Applying alcohol limits isn’t a particularly new thing; it’s been around, right from the ancient world: the Code of Hammurabi, for instance, decreed a daily ration of beer, based on social standing, in Mesopotamia back in 1700 BC. But claiming alcohol is “healthy” continues to be somewhat controversial.
Despite many moments in history where people thought drinking spirits was better for health than water—understandable since the latter, back then, could often be highly polluted—recent narratives around alcohol have almost always focused on its adverse effects.
And yes, while red wine occasionally makes an appearance in superfood lists, sharing space with other less divisive candidates like berries, salmon and green tea, you don’t have to drink it to get the heart-fortifying benefits of resveratrol.
Plenty of other foods contain this antioxidant, including grapes, berries and peanuts; you could also just pop a supplement.
“I would never, ever promote alcohol for its health-promoting benefits… never,” says Shwetha Bhatia, a registered dietician with the Indian Dietetic Association Association.
Bhatia, founder of Mind Your Fitness, a sports and performance clinic with branches in Pune, Mumbai and Goa, firmly believes this: no one is drinking for good health, they drink because they like it. She points out that compliance and disordered eating are already issues if people need to lose a considerable amount of weight and seek help to get there.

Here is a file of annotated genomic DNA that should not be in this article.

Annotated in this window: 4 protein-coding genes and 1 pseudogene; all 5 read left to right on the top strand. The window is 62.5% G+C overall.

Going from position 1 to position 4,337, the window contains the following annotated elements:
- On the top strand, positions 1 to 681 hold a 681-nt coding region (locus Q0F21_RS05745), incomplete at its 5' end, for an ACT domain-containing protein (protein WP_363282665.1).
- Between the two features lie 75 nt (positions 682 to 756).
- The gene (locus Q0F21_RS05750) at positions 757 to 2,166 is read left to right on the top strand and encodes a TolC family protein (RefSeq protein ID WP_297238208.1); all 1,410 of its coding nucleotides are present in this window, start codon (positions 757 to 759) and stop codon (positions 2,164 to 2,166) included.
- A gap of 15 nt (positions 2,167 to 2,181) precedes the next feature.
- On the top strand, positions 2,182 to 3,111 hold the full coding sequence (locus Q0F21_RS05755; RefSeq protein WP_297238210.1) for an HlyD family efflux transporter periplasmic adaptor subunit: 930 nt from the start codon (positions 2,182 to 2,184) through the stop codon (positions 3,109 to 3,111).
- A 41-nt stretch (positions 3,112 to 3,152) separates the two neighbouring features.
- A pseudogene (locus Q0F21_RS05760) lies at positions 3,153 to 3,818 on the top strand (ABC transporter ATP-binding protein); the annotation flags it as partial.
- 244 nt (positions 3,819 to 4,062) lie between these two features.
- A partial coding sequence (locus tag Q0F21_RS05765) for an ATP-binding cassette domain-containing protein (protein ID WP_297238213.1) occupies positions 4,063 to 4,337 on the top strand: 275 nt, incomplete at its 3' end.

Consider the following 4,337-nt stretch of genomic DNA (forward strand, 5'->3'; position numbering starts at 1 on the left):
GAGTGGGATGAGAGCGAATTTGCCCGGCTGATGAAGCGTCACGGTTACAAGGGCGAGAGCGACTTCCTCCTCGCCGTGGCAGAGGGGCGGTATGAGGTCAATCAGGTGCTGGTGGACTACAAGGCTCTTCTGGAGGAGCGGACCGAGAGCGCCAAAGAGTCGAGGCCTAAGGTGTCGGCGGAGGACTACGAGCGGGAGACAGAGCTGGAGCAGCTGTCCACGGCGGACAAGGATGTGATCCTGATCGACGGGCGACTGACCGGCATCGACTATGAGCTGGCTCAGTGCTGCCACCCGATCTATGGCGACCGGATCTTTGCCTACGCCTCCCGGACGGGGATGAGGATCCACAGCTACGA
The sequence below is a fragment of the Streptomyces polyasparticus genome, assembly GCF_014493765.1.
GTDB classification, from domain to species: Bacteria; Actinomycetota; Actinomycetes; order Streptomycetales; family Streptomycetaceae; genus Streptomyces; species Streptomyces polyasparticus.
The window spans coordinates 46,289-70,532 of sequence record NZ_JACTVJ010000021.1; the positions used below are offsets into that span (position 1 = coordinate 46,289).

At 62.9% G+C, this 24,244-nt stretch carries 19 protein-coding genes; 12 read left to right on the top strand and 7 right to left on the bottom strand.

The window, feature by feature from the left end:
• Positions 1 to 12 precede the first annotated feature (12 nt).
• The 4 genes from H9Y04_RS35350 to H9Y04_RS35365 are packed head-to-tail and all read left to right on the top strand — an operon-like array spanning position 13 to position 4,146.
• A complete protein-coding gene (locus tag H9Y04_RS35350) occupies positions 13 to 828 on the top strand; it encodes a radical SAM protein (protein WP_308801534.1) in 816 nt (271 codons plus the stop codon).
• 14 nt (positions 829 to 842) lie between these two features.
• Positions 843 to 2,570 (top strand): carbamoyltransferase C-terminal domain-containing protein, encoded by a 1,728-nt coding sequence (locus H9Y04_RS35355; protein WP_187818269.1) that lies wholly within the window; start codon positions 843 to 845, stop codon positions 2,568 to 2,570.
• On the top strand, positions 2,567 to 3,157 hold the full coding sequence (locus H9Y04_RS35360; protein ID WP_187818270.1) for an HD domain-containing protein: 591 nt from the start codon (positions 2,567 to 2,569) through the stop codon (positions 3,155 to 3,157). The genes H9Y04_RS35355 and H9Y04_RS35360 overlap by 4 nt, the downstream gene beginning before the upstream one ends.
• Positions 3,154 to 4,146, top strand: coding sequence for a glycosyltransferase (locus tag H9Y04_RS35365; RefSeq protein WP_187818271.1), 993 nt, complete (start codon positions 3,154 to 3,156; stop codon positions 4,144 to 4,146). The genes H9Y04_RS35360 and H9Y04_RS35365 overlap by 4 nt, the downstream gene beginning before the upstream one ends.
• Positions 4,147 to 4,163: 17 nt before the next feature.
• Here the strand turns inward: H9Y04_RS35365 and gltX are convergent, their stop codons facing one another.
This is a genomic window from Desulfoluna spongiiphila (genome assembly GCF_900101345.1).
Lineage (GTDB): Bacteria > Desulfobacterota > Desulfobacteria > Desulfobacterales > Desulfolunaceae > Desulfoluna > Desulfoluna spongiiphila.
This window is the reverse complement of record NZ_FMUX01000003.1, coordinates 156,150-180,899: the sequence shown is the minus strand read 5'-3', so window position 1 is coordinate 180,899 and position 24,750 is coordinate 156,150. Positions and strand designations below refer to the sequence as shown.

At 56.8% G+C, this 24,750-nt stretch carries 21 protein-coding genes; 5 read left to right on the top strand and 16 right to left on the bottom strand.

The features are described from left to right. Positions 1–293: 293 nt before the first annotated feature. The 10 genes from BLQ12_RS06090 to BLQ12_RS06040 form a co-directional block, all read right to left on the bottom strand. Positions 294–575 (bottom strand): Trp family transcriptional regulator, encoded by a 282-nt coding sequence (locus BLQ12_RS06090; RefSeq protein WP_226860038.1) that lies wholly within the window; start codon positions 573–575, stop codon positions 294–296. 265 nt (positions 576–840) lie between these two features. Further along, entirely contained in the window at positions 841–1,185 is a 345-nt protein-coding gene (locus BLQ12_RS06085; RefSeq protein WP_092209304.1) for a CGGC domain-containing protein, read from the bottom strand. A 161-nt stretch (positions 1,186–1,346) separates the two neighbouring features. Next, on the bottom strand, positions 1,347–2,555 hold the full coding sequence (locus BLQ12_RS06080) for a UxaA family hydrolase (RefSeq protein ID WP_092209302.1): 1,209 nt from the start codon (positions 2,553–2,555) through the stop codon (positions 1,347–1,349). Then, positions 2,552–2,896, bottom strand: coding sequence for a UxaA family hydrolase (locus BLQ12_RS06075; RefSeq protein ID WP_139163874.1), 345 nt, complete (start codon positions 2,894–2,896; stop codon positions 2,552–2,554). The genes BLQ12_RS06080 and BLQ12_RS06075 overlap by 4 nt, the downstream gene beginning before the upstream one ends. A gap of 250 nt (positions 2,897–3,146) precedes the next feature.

“Any nutritionist will tell you not to indulge (in alcohol) because it puts you off track, and we can’t gauge results,” she says.
Her thoughts are echoed by Dr Anju Sood, a Bengaluru-based clinical nutritionist who holds a PhD in nutritional science. “Most alcoholic drinks are empty calories,” she says, adding that this impacts fat metabolism.
During the initial stages of weight loss, where total calories matter—and a lot—regular drinking could completely derail any attempts to shed the pounds.
Throw in the fact that alcohol also makes you make poorer nutritional choices—yes, pakoras and chips, I’m looking at you—and you could end up setting yourself up for failure as far as weight loss is concerned. But, of course, if complete abstinence feels impossible, there is a way around it—even if you are on a strict, goal-oriented diet.